As soon as you take a whiff of the fumes,the door opens quickly with a loud—


Five men in uniform break into the house. You've seen this before—
on TV—

but this time, the scene plays before your eyes.

The police shout at everyone, they're shouting at you, too. You put your hands up.

Youfeel disoriented. Fearful.

What’s happening?!?

The officer’s sweaty arms are cuffed around your neck. You can smell his cheap cologne and musk at the same time.

He grabs a hold of your wrists and forcibly pulls them to your back. You can feel his nails digging into your skin while he tightens the cuffs. He cuffs you so tight you feel your pulse radiating in your entire body.

You were all packed into a small vehicle with barely any room to breathe.

The officer yanks on your cuff when you arrive in the police station. He drags you out like a dog not obeying their owner.

You try to be brave and speak:


“You know, if you can give us something to fill our pockets, we’ll let you go.”

interrupts the head.

But you had nothing. You try to tell: I don’t have…

“No choice but jail then.”

Your story ends here.


Time: 12:19 AM
Date: 06/26/2020
Place of Incident: Residence of [redacted], Caligtangan

Eight (8) young adults gathered in a circle inhaling fumes of methamphetamine hydrochloride. Looking suspicious and dangerous.

A noise was filed by a neighbor and smelled a strong scent coming from the house.

The arrest was peaceful and conducted with respect to the accused.

“Get up! UP!”

You wake up.

A humid and crowded scene. Another day in jail.

What you would give to be outside right now?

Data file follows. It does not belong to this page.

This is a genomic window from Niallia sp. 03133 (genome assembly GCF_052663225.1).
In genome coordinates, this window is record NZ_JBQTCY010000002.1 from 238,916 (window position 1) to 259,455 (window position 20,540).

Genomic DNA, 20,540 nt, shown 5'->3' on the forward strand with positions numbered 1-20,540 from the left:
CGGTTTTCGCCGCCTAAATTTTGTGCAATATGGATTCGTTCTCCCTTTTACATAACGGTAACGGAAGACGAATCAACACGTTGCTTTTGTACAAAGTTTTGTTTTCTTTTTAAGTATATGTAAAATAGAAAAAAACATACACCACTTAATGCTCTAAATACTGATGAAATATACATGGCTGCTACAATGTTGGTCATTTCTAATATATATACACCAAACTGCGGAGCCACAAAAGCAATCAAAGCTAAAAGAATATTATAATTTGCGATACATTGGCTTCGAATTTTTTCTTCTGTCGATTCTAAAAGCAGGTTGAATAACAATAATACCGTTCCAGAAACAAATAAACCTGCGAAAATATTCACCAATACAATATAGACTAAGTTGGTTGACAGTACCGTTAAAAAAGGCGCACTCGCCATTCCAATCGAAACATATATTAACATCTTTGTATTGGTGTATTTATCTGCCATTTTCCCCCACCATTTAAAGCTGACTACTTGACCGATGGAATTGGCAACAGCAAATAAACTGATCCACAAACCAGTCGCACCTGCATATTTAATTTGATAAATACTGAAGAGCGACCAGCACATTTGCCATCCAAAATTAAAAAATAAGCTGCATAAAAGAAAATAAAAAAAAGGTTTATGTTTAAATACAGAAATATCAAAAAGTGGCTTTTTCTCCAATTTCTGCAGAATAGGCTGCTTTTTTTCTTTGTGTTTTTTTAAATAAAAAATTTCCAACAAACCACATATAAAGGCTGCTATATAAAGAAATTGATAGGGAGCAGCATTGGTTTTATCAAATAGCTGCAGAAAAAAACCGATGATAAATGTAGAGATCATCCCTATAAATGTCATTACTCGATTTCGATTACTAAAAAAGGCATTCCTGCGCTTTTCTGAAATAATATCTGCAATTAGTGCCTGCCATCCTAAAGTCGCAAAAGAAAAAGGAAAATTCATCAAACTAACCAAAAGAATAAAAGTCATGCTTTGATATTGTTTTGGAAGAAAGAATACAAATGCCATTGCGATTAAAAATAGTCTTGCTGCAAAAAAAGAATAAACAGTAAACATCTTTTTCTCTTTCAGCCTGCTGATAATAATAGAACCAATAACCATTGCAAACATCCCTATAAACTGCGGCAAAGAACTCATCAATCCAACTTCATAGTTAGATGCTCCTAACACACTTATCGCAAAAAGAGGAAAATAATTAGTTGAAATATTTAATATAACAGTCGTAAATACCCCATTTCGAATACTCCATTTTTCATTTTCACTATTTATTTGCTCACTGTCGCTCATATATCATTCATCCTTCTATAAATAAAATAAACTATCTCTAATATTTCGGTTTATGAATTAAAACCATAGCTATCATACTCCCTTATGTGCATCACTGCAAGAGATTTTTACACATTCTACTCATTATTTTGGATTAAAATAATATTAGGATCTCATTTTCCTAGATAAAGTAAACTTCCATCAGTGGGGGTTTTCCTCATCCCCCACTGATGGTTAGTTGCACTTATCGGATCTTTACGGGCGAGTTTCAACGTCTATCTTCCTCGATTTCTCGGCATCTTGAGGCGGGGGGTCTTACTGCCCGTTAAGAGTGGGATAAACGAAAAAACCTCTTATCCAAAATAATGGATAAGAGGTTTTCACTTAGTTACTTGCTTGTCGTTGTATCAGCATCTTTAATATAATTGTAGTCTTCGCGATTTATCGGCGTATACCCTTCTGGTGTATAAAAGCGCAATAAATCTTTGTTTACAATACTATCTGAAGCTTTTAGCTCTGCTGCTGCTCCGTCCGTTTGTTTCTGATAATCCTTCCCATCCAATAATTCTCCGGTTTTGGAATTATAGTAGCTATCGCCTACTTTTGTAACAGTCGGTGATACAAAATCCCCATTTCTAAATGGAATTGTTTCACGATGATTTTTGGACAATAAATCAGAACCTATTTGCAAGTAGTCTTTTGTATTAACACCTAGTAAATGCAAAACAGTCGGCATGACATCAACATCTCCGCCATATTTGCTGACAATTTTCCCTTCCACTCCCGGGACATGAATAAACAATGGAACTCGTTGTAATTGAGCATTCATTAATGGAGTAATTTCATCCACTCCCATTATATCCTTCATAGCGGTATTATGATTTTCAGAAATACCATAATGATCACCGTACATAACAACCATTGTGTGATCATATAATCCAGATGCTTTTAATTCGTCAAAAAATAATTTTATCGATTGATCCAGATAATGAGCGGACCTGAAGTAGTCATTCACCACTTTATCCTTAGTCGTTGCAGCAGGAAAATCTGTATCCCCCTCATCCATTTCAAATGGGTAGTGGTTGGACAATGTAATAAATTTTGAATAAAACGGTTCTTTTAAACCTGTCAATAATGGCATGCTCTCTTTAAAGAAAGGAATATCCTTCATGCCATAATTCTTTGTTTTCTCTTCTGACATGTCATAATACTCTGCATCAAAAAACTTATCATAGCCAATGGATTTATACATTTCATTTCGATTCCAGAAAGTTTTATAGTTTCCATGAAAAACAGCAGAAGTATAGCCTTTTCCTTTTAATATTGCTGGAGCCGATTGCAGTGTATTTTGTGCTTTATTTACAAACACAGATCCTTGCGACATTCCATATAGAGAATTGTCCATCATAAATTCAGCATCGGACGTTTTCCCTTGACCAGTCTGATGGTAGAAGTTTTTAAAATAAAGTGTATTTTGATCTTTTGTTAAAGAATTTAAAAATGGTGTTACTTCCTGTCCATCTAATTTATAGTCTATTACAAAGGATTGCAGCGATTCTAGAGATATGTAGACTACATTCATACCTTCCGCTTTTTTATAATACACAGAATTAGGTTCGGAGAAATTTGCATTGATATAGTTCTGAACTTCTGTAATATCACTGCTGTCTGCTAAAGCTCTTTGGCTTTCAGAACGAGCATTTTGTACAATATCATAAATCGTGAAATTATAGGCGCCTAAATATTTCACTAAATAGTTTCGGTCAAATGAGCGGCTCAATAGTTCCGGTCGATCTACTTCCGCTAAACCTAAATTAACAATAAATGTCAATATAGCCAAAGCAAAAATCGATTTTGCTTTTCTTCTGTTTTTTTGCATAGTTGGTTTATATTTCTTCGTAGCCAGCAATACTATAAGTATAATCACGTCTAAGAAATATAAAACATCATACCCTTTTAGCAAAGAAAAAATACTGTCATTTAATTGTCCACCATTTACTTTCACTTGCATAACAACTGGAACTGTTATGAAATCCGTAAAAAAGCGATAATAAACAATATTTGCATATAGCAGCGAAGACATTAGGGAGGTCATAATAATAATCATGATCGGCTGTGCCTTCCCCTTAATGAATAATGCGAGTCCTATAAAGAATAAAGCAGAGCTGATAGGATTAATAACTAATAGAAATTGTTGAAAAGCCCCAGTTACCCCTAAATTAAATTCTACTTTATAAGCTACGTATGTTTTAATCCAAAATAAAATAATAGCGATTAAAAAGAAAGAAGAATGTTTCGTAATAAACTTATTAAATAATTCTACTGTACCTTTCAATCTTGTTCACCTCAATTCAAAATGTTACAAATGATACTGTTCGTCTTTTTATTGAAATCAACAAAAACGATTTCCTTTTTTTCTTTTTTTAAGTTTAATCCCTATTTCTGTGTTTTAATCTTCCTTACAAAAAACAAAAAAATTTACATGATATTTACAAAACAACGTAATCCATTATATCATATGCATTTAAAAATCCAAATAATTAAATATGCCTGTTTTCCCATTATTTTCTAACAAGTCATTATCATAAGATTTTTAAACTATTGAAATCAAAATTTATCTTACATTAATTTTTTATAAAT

Everything happened so quickly. You’ve been in jail for the past 4 months.

You have not ever gotten a visit from anyone. You long to see your children. You miss the smell of your youngest’s hair.

You just want to get out of here—for them.

Every day is the same here.

Do laundry.

Clean halls.

Scrub CR.

“Never trust those you do not know.”

Something you were told just before you were thrown here.

It’s been 3 months since your last hearing—

keeps getting rescheduled because your arresting officer is always absent.

You feel distraught and trapped.


Coming home– no

coming back to Caligtangan,

there's still so much distrust.


A CCTV was installed in your room by local officials. You have to ask permission from them every time you wanted to go out.

You couldn’t talk to anybody but your children.

 No matter how much you cover it up, you can hear what your community thinks of you.

“Yeah, I mean… Look at her!”

“She says she went on vacation but I know she went to jail.”


What you have been reading so far is not a work of fiction, but a retelling of the story of Ella.

Ella and her friends were invited to a birthday party.

It was Ella’s first time to try shabu that night.

She was curious about the substance and her friends kept calling her a “killjoy” if she didn’t try it, with promises that it would only be a one time thing.

They were immediately arrested after the police received a tip off from an asset who was present in the party.

After being released from jail, Ella’s life drastically changed. Her interactions with her family, friends and community were all limited. Her dream was to work abroad but was denied several times because of her jail record.

The path ends here but there is more to your story. Continue with a different path?


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